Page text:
By: Joe Strupp and Jamie Santo
Newspaper Says It Strives For ‘Impartial Coverage’
Claiming The New York Times has published pro-Israeli coverage of the recent Middle East situation and ignored violence against Palestinians, a coalition of pro-Palestinian groups protested outside the Times’ Manhattan headquarters Friday evening to draw attention to what they claim is unfair reporting.
“We’ve been finding a lot of bias, misstatement of things out of context, and shaping of stories to suit the Israelis,” said Nisrine Shehadeh, a spokeswoman for the Palestine Right to Return Coalition, which co-sponsored the protest. “There has not been a lot of explanation of context in terms of giving the Palestinian side.”
Times editors declined to comment on the protest, with the newspaper’s only response coming in a statement from spokeswoman Kathy Park. “We strive for thorough and impartial coverage,” the statement read in part. “And we recognize that in an inflamed situation it is not always possible to please partisans of all sides. Our best response to any criticism is that we will continue covering the situation, day in and day out, and making sure that all viewpoints are impartially represented.”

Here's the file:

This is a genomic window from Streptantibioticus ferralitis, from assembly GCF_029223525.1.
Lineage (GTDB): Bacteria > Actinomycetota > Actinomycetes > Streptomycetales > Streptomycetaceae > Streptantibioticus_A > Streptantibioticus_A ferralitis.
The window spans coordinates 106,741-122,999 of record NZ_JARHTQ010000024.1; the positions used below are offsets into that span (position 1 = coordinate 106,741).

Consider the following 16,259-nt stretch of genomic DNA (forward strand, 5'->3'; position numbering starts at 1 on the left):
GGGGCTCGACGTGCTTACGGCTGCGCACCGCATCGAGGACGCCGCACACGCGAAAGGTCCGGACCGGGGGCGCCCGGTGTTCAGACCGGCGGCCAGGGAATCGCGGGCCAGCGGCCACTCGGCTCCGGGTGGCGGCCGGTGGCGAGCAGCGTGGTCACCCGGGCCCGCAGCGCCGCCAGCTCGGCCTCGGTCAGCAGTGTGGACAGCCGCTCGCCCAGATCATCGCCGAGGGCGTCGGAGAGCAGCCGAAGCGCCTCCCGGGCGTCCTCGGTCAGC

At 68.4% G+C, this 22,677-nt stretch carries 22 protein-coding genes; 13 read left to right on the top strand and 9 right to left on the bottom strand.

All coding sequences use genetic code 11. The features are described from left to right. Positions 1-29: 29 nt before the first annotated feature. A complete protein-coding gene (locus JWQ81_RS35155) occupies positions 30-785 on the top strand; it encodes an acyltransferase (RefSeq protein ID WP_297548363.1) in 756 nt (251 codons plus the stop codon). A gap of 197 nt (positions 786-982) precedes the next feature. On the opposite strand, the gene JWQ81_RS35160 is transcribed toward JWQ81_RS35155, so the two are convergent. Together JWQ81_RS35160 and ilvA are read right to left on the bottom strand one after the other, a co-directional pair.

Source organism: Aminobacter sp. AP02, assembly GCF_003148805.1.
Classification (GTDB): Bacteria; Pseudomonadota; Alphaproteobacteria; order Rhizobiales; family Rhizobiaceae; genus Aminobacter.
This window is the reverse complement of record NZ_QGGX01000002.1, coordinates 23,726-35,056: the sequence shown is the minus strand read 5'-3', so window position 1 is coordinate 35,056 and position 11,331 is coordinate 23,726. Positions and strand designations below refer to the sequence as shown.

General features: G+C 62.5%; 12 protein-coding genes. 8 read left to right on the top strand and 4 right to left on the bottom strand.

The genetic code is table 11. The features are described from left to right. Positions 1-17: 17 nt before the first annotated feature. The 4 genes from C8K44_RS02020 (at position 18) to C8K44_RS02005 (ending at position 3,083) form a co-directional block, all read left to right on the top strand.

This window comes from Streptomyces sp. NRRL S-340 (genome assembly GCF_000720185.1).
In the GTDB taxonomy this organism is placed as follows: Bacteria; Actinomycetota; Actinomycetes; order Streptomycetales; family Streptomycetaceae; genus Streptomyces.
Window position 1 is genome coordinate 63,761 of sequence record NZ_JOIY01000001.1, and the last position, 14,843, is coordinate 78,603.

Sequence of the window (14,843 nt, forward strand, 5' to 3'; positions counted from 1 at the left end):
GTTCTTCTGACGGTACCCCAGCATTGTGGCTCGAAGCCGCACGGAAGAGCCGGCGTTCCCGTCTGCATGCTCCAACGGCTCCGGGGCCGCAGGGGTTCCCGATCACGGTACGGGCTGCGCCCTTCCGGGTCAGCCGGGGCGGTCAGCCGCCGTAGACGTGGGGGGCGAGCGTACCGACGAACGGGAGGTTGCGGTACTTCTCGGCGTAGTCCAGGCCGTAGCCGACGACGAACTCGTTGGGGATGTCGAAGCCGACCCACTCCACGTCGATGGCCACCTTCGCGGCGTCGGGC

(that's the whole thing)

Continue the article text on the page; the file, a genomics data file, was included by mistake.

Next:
Shehadeh cited as an example of alleged bias the Times’ coverage of two Israeli soldiers who were shot to death in recent weeks. She said their killings received more coverage than attacks on Palestinians.
“The day before that happened, there were numerous similar attacks by Israelis that were not covered,” she said. “We have had more than 100 Palestinians killed in the past three weeks, and they haven’t gotten the same treatment.”
Amira Solh, co-chair of the Palestine Right to Return Coalition cited additional problems with the Times coverage, including the use of “symbolic words” and what she called misleading identifications, such as “‘Arab Muslims vs. Israeli Jews,’ which incorrectly portrays [the situation] as a religious conflict.”
Carrying signs such as “NY Times: All the lies fit to print,” and occasionally engaging in chants such as “New York Times, New York Times, always blaming Palestine,” a crowd of approximately 200 people marched counterclockwise in an area cordoned off by the New York Police Department while listening to a collection of speakers.
“New York media is very cautious,” Solh added. “We are trying to push them.”
Joe Strupp (email@example.com) is an associate editor for E&P. Jamie Santo (firstname.lastname@example.org) is a reporter for the magazine.
Copyright 2000, Editor & Publisher.